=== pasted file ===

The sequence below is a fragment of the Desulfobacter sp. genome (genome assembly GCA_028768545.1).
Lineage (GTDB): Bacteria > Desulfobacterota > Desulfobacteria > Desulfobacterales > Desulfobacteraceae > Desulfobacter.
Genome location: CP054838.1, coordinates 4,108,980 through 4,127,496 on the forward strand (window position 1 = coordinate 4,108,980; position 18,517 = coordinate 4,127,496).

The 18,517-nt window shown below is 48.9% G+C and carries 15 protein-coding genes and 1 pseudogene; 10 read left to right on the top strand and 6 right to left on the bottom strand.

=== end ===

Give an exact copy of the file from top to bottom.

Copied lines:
The sequence below is a fragment of the Desulfobacter sp. genome (genome assembly GCA_028768545.1).
Lineage (GTDB): Bacteria > Desulfobacterota > Desulfobacteria > Desulfobacterales > Desulfobacteraceae > Desulfobacter.
Genome location: CP054838.1, coordinates 4,108,980 through 4,127,496 on the forward strand (window position 1 = coordinate 4,108,980; position 18,517 = coordinate 4,127,496).

The 18,517-nt window shown below is 48.9% G+C and carries 15 protein-coding genes and 1 pseudogene; 10 read left to right on the top strand and 6 right to left on the bottom strand.